Getting those Ideas from your Thoughts to Paper, Part 1

What happens to the ideas you jot down on paper? Do you check some off while others still remain undone? As Creatives, ideas pop in our heads all the time. My head could probably come right off my neck with all the ideas I get!

There’s so much I want to share on this topic so I decided to write it as a 2-part series. In part 1, I’m sharing how I determine if an idea I have is doable and how I write it down and map it out. In my part 2 post, I’ll share tips on taking those ideas off the paper. Let’s get cracking!

First off, if you don’t already keep a journal for writing down your ideas, I recommend you get one. It doesn’t have to be anything fancy, a simple writing tablet will do and if you’re involved with several projects, you may want to buy a tablet with dividers so you can keep all your projects separated. You can pick these up from your local Dollar Tree.

My mind works so fast that ideas pop in and out, but  I write down an idea on paper only when I believe it will serve a function, solve a problem, or enhance my life in some way. Not every idea is doable. For example, taking a cruise with no money saved. Obviously, nothing is wrong with wanting to take a cruise, but it requires action and if I don’t have the money, this is not an idea that’s immediately doable. However, If I’ve save some money and put it in a separate bank account over a period of time so I can take a cruise, then the idea can be a reachable target.

What types of ideas do I write down?

My ideas typically are centered around: (a) my blog; (b) crafting (crochet or knit pattern I’m making); and (c) home decor. So, let me take the blog as my example. I like to write down potential topic ideas, so I’ll list possible titles and dates and when I plan to publish each post.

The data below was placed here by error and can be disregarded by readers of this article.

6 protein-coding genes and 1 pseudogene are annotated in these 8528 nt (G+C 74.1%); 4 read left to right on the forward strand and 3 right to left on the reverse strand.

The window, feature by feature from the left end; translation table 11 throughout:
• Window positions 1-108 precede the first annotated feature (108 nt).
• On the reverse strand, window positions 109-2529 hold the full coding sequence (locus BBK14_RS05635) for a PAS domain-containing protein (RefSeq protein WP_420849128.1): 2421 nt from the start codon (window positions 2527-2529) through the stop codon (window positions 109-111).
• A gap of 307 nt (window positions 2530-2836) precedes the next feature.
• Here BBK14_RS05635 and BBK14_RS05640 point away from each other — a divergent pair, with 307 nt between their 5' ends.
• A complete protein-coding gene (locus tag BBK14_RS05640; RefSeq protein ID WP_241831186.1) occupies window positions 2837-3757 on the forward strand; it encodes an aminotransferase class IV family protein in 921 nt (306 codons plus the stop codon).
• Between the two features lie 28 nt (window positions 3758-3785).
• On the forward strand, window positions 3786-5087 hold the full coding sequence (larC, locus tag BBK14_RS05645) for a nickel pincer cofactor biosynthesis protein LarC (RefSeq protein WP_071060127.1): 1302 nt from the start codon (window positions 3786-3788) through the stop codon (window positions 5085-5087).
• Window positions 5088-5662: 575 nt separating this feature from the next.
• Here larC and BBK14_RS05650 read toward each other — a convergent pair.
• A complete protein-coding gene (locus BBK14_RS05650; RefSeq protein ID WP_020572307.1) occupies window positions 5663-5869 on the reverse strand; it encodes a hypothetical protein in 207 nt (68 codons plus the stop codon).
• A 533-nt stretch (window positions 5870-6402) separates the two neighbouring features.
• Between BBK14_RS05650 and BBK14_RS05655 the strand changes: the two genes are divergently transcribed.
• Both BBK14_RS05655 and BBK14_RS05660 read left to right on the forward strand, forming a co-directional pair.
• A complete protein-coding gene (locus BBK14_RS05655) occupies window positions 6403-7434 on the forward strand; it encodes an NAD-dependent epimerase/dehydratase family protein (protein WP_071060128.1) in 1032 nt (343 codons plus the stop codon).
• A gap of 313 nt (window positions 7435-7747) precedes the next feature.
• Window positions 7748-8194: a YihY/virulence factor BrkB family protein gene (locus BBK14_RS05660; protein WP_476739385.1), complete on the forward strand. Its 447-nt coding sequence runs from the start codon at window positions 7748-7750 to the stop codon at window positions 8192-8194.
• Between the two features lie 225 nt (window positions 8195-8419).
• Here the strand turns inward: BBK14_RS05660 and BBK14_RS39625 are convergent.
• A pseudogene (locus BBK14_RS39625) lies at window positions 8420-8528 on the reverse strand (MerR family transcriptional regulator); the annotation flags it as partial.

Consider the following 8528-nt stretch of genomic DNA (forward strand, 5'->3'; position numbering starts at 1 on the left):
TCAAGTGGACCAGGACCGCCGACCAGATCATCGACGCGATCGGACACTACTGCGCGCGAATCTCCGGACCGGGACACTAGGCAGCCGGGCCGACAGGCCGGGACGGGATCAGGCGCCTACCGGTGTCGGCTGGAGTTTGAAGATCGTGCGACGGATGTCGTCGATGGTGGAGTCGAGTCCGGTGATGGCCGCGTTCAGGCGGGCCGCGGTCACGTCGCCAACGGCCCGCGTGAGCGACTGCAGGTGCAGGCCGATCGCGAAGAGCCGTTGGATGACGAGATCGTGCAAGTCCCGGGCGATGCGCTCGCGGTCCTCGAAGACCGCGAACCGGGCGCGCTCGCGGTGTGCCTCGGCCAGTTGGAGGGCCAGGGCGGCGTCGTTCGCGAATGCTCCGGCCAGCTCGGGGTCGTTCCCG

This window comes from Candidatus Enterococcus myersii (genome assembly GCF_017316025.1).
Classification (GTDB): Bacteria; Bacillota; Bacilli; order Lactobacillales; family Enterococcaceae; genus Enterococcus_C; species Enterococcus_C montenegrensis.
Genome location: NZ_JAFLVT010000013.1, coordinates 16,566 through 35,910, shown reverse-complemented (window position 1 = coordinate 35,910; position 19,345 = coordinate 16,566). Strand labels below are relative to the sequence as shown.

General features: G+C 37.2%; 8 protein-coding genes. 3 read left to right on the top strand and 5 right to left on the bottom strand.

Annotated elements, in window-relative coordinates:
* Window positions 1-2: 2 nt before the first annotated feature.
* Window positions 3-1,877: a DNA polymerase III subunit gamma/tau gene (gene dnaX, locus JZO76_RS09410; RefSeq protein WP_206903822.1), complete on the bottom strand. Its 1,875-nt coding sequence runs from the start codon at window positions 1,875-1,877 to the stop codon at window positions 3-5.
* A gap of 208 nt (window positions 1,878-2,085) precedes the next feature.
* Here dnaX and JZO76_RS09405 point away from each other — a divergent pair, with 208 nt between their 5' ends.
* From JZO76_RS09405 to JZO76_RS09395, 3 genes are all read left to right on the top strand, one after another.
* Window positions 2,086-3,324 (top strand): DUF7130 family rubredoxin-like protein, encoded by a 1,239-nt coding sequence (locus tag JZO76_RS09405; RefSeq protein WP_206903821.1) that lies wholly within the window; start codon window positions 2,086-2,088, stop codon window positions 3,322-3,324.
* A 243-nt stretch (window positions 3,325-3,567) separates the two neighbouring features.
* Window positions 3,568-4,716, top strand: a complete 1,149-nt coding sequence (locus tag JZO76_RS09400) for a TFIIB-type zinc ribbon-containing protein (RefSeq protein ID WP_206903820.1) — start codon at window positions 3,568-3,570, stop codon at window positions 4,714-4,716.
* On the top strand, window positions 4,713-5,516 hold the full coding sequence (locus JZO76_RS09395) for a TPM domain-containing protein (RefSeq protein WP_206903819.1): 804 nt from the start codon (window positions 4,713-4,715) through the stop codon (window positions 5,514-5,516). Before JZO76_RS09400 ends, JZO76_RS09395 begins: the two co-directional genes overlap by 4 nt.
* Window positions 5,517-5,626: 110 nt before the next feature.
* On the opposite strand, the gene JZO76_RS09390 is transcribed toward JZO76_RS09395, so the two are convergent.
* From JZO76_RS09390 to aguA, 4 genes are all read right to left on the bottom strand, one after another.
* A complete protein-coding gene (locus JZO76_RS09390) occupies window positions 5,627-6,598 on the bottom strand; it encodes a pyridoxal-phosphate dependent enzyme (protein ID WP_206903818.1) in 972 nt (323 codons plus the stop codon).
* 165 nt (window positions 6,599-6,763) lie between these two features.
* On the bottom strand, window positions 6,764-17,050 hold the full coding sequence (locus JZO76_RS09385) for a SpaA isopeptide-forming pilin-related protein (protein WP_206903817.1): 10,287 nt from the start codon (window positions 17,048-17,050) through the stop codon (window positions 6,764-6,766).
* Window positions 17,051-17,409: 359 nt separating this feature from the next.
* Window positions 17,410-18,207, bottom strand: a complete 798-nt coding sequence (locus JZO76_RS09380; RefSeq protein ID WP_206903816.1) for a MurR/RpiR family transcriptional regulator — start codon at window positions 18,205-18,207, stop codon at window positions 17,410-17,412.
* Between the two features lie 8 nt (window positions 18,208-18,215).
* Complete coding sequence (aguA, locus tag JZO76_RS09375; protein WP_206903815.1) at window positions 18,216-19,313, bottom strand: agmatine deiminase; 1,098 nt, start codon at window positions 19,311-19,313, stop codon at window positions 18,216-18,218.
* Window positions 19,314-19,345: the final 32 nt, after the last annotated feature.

Also, on paper I usually put my ideas in an outline form in this format:

  1. Purpose. Always important to start here. Why do I want to put this idea into practice? Is this idea to solve a problem? Do I want to share my knowledge or experience on a topic?
  2. Essentials. How soon do I need to get this post written? Will I need to do additional research? How much time will be involved? Is there a cost, i.e., pictures, etc.? Is this a solo post or will I need to collaborate with others for information?
  3. Management. If I’m writing a series of posts, what timeline do I want each post to publish? Are there other tasks under this series I need to do?, ex., interview a guest blogger and do a write-up, promote a product for sale, etc. 
  4. Completion. Once the post has published, what kind of advertising do I need to do?, ex., social media.

This might sound like a lot to write down, but believe me this kind of outline is so helpful to me and it helps my writing to go more smoothly.

My outline can also be adapted to just about any idea-turned-into-a-project. A planner would also help take your ideas off the paper, I use my Happy Planner, but we’ll talk more about the planning stages in Part 2. I don’t want this series to be too long so I’ll break here. For now, chew on what I’ve shared in this post. Part 2 will be coming soon!